The change the laser light undergoes when the pulse is stretched is called chirp, hence the name **Chirped Pulsed Amplification** (CPA). Strickland and Mourou published their paper on CPA in 1985, and their invention has since led to groundbreaking developments in the medical field, including LASIK eye surgery, as well the industrial field.

Strickland’s Research Career

Following her PhD and her pioneering CPA invention, Strickland became a research associate at the National Research Council of Canada from 1988 to 1991. There, she worked in the **Ultrafast Phenomena Section**, which, at the time, had produced the **most powerful short-pulse laser in the world**. The lab was cluttered and full of dust, with a sign at the door warning janitors away, because the dust helped them “see the beams,” as Strickland then said.

After a year-long stint in the laser division of Lawrence Livermore National Laboratory in California in ‘91/92, Strickland took a position on the technical team of Princeton’s Advanced Technology Center for Photonics and Opto-electronic materials.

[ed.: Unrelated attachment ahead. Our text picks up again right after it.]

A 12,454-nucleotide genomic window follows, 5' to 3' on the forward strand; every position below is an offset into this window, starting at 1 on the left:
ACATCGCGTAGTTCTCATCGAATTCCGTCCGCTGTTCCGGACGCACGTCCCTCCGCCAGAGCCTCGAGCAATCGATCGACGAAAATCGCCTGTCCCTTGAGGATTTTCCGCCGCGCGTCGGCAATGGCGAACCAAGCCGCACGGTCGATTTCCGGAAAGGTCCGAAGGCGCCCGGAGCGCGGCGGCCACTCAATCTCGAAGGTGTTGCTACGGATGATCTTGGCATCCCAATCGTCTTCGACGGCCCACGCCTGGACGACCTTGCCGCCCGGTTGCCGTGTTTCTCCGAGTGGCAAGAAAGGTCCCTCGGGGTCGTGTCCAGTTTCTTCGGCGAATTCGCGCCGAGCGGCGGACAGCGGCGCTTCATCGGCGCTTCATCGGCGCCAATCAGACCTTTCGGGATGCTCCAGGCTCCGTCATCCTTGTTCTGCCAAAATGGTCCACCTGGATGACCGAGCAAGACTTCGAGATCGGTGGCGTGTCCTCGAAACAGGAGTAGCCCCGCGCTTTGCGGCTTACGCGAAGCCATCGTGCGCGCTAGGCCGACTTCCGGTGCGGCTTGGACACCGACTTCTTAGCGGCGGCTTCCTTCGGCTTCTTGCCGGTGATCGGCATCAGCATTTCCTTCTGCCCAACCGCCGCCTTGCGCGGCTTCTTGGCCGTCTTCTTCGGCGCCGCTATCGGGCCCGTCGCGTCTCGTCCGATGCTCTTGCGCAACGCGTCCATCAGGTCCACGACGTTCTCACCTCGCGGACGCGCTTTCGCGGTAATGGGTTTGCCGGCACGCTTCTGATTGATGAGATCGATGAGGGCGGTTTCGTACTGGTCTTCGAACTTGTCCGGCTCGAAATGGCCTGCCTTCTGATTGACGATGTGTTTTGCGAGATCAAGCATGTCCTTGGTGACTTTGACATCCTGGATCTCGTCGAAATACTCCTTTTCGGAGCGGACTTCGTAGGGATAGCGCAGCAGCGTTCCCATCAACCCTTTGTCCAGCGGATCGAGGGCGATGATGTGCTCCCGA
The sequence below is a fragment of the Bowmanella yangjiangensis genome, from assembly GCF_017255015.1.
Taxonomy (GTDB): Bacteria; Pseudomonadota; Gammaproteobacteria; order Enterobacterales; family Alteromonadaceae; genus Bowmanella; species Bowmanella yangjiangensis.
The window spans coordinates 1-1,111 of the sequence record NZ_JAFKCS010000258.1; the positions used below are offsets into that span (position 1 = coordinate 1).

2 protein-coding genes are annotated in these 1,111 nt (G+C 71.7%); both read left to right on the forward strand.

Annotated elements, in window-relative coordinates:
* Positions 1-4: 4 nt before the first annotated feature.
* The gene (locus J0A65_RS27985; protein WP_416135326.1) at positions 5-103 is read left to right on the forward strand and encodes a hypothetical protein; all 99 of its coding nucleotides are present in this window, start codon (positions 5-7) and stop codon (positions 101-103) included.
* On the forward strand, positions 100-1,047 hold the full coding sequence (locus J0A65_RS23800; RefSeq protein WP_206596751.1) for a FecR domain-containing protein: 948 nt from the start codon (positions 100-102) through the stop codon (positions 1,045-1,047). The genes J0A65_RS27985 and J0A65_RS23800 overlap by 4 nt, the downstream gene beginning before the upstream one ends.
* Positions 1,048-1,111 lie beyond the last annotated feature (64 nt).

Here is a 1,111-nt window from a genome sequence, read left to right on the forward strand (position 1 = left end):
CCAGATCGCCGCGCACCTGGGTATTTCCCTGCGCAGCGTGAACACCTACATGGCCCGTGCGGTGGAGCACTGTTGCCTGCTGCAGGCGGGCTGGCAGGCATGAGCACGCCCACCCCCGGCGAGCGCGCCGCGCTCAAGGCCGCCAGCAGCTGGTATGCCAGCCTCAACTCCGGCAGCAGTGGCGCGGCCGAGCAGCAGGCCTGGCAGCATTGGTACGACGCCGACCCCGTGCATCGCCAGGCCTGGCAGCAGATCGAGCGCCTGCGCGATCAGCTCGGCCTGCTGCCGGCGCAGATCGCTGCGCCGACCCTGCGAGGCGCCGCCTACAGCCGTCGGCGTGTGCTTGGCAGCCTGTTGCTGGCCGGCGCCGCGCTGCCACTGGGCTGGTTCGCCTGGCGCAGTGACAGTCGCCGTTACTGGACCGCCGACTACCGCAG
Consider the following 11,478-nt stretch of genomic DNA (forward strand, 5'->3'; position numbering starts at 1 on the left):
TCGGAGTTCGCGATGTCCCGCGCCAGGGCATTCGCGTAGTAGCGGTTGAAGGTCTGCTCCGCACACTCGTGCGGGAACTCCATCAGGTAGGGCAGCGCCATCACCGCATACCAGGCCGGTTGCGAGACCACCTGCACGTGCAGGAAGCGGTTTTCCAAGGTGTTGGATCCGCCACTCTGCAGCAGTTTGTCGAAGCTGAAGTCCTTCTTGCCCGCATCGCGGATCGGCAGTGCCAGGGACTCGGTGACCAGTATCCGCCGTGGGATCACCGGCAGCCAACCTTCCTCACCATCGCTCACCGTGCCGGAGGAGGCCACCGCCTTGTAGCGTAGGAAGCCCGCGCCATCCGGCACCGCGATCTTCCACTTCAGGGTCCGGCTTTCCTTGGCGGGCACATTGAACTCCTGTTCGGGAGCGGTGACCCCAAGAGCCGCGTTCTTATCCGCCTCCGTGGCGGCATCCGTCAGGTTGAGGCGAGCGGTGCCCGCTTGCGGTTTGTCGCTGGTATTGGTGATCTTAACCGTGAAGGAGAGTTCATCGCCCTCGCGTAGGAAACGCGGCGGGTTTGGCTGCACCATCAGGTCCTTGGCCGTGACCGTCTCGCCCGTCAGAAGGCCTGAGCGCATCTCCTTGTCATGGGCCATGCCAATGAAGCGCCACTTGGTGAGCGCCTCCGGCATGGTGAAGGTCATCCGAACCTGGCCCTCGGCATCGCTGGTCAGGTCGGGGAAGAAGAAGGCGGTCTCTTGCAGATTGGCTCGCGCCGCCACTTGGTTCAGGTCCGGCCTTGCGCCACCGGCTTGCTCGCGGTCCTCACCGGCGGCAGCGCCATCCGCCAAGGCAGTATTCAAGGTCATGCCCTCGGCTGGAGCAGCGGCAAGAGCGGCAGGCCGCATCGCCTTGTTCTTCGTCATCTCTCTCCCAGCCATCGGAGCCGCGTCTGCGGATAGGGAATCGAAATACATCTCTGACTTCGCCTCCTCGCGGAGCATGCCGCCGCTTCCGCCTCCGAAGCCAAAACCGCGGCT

In 1997, Strickland moved to the University of Waterloo as an assistant professor, where she still teaches as full-time Professor of Physics and Astronomy, becoming **the first full-time female Professor in Physics at the institution**. Strickland leads the Ultrafast Laser Group at the university and which specializes in developing high-intensity laser systems for nonlinear optics investigations.

Strickland's Spectroscopy & Current Research

In general, **spectroscopy studies the way matter absorbs and emits light and other radiation based on the radiation wavelength**. To find out what a chemical compound is made up of, we can point radiation at it and measure the absorption. Infrared spectroscopy focuses on the electromagnetic spectrum between the visible (800 nanometers) and the short-wave microwave (0.3 millimeters), and the spectra associated with the internal vibration of molecules.